I would disagree that Hydrogen has solved a storage problem. It has a lot of safety concerns being highly pressurized and extremely flammable, then there’s being the smallest atom you can not contain all of it without some eventual loss.

Hydrogen for vehicles makes no sense as building trillions of dollars of new infrastructure for a fossil fuel derived fuel with a bigger total carbon footprint or terribly inefficient production from electrlolysis just doesn’t make sense!

Who cares if it can fuel in under 10 mins for 300 miles when you can only get your fuel from a handful of stations when you can buy one in 2015. I’d way rather take 30-40 mins Supercharger and go almost anywhere in the next 1 year for free, and have my own fueling station in the garage.

Hydrogen FCV development is a waste of billions of dollars and years of R&D that could have gone towards making batteries better even faster!

I think a lot of people here are nuclear advocates.

I don’t think FCVs are fundamentally flawed, but they need costs to come down by an order of magnitude before they can compete with PHEV.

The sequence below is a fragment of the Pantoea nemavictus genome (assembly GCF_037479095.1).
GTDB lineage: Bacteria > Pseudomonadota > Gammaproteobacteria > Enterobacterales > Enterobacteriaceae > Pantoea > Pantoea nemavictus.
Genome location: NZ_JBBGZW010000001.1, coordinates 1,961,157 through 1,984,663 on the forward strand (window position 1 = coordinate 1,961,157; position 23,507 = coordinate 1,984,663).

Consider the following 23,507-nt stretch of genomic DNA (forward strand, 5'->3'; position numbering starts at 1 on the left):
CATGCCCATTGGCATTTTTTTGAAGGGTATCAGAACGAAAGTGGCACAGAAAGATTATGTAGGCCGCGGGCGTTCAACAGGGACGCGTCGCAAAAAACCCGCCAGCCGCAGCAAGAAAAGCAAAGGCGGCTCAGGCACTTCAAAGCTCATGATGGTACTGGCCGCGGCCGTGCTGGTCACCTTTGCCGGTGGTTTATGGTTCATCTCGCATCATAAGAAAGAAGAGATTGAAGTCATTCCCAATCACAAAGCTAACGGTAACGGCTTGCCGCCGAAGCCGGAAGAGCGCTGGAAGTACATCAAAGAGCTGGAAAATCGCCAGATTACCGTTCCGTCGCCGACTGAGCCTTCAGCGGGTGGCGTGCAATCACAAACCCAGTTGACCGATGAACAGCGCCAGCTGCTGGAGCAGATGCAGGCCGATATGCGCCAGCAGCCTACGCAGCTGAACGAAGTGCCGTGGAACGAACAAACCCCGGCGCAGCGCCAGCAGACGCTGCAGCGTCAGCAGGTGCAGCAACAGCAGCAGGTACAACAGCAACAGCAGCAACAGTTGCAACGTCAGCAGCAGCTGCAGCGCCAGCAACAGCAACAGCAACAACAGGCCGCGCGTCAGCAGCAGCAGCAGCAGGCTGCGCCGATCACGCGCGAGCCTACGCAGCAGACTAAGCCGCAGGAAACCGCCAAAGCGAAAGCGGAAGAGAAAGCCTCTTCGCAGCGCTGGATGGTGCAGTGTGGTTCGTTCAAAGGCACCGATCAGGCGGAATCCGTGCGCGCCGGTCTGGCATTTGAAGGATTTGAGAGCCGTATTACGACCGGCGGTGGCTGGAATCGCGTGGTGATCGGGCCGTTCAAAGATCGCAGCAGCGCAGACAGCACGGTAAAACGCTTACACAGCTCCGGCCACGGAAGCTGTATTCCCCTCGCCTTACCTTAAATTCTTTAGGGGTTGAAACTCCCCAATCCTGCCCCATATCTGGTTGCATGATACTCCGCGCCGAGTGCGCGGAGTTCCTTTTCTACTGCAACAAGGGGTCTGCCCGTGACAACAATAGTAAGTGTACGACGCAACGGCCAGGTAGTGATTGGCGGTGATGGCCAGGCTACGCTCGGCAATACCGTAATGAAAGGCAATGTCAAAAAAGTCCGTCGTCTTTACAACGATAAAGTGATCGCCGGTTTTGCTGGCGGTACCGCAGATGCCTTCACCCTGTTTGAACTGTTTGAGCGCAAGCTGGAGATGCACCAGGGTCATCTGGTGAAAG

The reason I am skeptical of their ability to do so is that $0.50/W – still way too expensive for cars – would make for a fantastic peaker plant or home backup generator. Currently, people going off-grid are using gasoline generators alongside a battery bank.

But Hydrogen is superior!!! Battery power haz nothing!!1 WHY?!? It only produces water from the exhaust!!! Lolol, winn.

The fuel cell cars are EV’s. But not pure EV’s, they are hybrids.

Just like the Volt and the i3 REx when you have dual fuels it becomes a hybrid. The only difference between the hybrids if they are parallell hybrids or series hybrids and what the secondary fuel besides electricity is.